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(A video that uses metaconstants)
When designing, one of the things you have to decide is what to put off until later. The exact "shape" of the data is often a good thing to put off. Clojure helps you with that. You can decide you need to access elements of a collection in first-to-last order without having to settle on whether that collection is a list, a vector, or a lazy sequence. You can decide to write
(:key thing) without deciding whether the
thing is a map or a record.
You can also make up your own functions that have to work with your as-yet-undefined data structure. Below, I'll show an example of movie data. Instead of saying what a "movie" is, I'll just say it's something that works with the functions
critics-rating. I'll worry later about what organization of data makes those functions easy to write and run fast enough (accepting that the need for speed might force me to invent different functions).
We've known about this style of design for a zillion years. Why bring it up now? It's because things break down when it comes to tests. Tests require real data---constant, completely defined values for the code to operate on. That can force you to make decisions earlier than you might like. And, especially as the data gets complicated (maps of sequences of maps...), tests take longer to write and update.
Metaconstants help with that problem. They let you say to the test "this symbol here---it stands in for the constant data you'd otherwise expect. Instead of calling actual functions on that data, I'll tell you what those functions would have returned if they'd been called for real. Use those values."
As an example, suppose I were working on a program to decide for me what movie to watch this weekend. Some of my program's rating should depend on those of my favorite critics, but I also want to bump the rating up a bit if the movie has one of my favorite actors in it. Here's a test:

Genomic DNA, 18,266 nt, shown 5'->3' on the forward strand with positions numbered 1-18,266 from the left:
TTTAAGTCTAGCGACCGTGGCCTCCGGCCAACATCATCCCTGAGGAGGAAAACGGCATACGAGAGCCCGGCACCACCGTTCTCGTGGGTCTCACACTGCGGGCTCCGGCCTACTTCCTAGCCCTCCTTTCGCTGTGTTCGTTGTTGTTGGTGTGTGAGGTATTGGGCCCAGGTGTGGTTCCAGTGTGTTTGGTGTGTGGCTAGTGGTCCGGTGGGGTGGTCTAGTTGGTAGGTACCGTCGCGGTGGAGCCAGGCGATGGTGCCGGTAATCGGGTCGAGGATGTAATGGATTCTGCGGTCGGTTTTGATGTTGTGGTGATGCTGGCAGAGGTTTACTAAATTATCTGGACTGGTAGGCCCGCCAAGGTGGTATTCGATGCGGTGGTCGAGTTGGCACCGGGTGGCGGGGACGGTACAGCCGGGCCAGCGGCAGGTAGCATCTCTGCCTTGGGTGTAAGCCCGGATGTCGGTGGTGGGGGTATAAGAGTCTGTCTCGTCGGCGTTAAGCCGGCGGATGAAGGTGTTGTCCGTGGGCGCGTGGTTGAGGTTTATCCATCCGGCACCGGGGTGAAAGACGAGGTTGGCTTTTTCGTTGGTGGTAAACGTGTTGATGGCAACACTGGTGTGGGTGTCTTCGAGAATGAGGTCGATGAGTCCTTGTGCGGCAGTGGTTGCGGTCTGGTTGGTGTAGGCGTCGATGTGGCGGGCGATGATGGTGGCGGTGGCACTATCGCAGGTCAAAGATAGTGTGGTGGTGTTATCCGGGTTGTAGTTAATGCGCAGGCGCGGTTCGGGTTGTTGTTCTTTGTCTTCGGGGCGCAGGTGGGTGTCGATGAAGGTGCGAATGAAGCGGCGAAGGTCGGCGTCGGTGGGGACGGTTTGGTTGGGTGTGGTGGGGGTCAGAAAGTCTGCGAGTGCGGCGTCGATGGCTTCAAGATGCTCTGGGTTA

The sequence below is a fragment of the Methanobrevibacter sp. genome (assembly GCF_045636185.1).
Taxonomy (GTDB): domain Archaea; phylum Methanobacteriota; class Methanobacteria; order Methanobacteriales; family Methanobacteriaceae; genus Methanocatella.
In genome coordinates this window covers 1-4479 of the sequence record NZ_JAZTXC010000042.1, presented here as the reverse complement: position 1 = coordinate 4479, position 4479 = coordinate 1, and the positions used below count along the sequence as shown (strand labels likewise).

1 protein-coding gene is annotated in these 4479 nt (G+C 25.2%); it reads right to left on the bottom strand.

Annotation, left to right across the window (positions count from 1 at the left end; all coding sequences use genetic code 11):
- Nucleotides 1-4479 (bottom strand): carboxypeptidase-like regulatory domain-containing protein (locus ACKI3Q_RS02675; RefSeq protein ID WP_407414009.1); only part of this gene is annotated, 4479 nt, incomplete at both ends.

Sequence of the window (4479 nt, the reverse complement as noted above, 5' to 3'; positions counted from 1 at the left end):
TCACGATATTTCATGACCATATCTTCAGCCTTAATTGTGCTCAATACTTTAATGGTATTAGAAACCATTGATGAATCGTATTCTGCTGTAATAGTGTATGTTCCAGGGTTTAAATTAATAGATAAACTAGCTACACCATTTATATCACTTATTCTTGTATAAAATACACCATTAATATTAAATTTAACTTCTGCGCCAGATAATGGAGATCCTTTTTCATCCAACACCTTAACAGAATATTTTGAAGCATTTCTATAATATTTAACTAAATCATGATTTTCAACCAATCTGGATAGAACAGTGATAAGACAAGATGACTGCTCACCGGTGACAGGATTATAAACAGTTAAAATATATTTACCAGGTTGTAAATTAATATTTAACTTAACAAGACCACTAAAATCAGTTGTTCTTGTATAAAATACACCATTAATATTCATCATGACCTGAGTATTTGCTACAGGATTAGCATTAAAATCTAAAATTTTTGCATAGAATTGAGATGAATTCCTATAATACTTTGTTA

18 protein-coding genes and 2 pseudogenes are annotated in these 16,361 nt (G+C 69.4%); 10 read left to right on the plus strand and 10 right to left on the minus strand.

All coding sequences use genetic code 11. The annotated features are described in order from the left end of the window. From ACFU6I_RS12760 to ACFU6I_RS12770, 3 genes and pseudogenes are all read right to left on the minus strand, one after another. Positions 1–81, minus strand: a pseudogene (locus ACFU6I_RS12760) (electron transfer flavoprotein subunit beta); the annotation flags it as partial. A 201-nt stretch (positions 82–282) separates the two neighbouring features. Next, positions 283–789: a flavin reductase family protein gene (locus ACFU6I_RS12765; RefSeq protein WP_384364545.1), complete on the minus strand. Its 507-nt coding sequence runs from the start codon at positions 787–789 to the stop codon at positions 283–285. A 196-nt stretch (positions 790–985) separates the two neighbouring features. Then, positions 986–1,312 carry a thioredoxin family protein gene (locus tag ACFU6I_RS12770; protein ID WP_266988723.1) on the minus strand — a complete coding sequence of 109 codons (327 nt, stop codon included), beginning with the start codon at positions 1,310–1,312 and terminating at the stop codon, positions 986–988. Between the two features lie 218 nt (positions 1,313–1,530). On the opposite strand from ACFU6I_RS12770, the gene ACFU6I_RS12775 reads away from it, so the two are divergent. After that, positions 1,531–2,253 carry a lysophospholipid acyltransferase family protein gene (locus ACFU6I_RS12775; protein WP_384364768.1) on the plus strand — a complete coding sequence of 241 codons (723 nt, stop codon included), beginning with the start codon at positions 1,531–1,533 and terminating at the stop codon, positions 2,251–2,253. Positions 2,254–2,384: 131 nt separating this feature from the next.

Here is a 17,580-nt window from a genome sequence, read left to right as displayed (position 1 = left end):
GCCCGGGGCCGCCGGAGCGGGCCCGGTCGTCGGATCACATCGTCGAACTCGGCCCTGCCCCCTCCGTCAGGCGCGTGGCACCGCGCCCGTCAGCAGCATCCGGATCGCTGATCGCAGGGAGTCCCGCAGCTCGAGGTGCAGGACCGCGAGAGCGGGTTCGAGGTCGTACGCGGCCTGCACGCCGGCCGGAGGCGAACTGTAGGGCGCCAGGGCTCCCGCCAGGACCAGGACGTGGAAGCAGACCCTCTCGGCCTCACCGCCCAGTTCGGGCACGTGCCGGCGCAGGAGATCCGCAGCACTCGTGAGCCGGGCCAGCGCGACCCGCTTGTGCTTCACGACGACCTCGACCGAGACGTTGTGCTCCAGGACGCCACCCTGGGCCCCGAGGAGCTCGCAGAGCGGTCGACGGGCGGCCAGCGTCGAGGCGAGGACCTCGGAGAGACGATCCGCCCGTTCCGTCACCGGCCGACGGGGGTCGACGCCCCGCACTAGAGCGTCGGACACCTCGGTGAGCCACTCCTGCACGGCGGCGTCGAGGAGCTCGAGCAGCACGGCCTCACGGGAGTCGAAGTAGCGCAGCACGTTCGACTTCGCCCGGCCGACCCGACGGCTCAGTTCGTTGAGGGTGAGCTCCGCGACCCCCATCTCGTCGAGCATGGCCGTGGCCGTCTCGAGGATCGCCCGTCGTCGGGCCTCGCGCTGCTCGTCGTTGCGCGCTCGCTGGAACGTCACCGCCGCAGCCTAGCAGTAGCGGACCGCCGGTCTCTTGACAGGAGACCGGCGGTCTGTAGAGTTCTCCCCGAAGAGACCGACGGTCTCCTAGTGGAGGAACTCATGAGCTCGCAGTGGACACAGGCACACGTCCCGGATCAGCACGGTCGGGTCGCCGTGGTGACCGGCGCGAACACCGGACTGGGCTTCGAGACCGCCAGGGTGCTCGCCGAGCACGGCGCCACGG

(fact (my-rating ...movie...) => (roughly (* 3 1.2)) (provided (critics-rating ...movie...) => 3 (has-favorite-actor? ...movie...) => true))
...movie... is a metaconstant. The only way the test restricts the real data is to declare that
has-favorite-actor? must apply to it.
Here's an implementation that passes the test:
(defn has-favorite-actor? [movie]) (defn critics-rating [movie]) (defn my-rating [movie] (if (has-favorite-actor? movie) (* (critics-rating movie) 1.2) (critics-rating movie)))
You can see that the metaconstants and the implementation's variables are at the same level of abstraction.
An alternate notation
As of Midje 1.3-alpha2, metaconstants can also be surrounded with dashes as in
--metaconstant--. Although I prefer the dot notation, dashes allow metaconstants to stand in for functions:
(fact (function-under-test --f-- [1 2 3]) => 8 (provided (--f-- 1 2 3) => 8))
--f-- were named
..f.., the Clojure reader would interpret the last line above as an attempted method call:
You type: (..f.. 1 2 3) => 8)) You get: (. .f.. 1 2 3) => 8))
Experience has shown that it's easy to type
..mc... when you meant to type
...mc.... As of Midje 1.3-alpha5, the two are resolved to the same metaconstant. The same is true of
---mc---. It is not the case, however, that
..mc.. is the same metaconstant as
In the above example, there's no need for
has-favorite-actor?to be implemented before you check the fact. You can see more about that style in top-down testing.
When writing such tests, you could use anything as a standin---in Ruby, I use strings---but I like the way the metaconstants stand out. Their only special property is that Midje will declare them for you when it sees them in a fact. So there's no need for this:
(def ...movie... "...movie...")
- Midje considers any symbol beginning and ending with a period as a metaconstant. So if three dots are too garish for you, use can use one or two.